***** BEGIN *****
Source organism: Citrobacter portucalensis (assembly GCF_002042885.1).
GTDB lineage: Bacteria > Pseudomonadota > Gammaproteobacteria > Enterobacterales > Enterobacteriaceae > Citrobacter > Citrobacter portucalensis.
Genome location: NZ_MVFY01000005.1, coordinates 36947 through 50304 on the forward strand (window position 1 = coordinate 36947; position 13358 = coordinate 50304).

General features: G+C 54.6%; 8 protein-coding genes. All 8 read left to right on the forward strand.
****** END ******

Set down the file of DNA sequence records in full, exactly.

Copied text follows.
Source organism: Citrobacter portucalensis (assembly GCF_002042885.1).
GTDB lineage: Bacteria > Pseudomonadota > Gammaproteobacteria > Enterobacterales > Enterobacteriaceae > Citrobacter > Citrobacter portucalensis.
Genome location: NZ_MVFY01000005.1, coordinates 36947 through 50304 on the forward strand (window position 1 = coordinate 36947; position 13358 = coordinate 50304).

General features: G+C 54.6%; 8 protein-coding genes. All 8 read left to right on the forward strand.